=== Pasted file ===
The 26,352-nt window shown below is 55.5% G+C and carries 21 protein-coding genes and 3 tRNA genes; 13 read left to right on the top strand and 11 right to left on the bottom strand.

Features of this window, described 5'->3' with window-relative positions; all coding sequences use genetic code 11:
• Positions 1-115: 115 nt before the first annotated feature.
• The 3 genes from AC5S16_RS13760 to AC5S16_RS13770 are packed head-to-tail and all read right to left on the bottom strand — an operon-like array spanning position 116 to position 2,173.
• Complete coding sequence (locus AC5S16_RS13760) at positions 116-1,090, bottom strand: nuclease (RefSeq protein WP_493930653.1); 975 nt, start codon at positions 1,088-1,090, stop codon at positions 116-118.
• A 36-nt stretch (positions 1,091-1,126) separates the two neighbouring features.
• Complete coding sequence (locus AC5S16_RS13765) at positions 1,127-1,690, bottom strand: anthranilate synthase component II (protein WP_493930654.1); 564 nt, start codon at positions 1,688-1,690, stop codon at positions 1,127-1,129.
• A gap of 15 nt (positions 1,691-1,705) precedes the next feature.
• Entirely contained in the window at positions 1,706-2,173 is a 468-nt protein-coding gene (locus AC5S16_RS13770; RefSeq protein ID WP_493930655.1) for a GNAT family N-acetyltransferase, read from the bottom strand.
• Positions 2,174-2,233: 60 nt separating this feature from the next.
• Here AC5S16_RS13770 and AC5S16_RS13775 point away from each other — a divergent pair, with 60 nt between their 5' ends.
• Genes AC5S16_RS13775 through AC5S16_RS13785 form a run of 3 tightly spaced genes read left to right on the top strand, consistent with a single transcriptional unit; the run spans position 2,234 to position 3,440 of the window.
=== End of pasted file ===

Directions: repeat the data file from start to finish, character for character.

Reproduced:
The 26,352-nt window shown below is 55.5% G+C and carries 21 protein-coding genes and 3 tRNA genes; 13 read left to right on the top strand and 11 right to left on the bottom strand.

Features of this window, described 5'->3' with window-relative positions; all coding sequences use genetic code 11:
• Positions 1-115: 115 nt before the first annotated feature.
• The 3 genes from AC5S16_RS13760 to AC5S16_RS13770 are packed head-to-tail and all read right to left on the bottom strand — an operon-like array spanning position 116 to position 2,173.
• Complete coding sequence (locus AC5S16_RS13760) at positions 116-1,090, bottom strand: nuclease (RefSeq protein WP_493930653.1); 975 nt, start codon at positions 1,088-1,090, stop codon at positions 116-118.
• A 36-nt stretch (positions 1,091-1,126) separates the two neighbouring features.
• Complete coding sequence (locus AC5S16_RS13765) at positions 1,127-1,690, bottom strand: anthranilate synthase component II (protein WP_493930654.1); 564 nt, start codon at positions 1,688-1,690, stop codon at positions 1,127-1,129.
• A gap of 15 nt (positions 1,691-1,705) precedes the next feature.
• Entirely contained in the window at positions 1,706-2,173 is a 468-nt protein-coding gene (locus AC5S16_RS13770; RefSeq protein ID WP_493930655.1) for a GNAT family N-acetyltransferase, read from the bottom strand.
• Positions 2,174-2,233: 60 nt separating this feature from the next.
• Here AC5S16_RS13770 and AC5S16_RS13775 point away from each other — a divergent pair, with 60 nt between their 5' ends.
• Genes AC5S16_RS13775 through AC5S16_RS13785 form a run of 3 tightly spaced genes read left to right on the top strand, consistent with a single transcriptional unit; the run spans position 2,234 to position 3,440 of the window.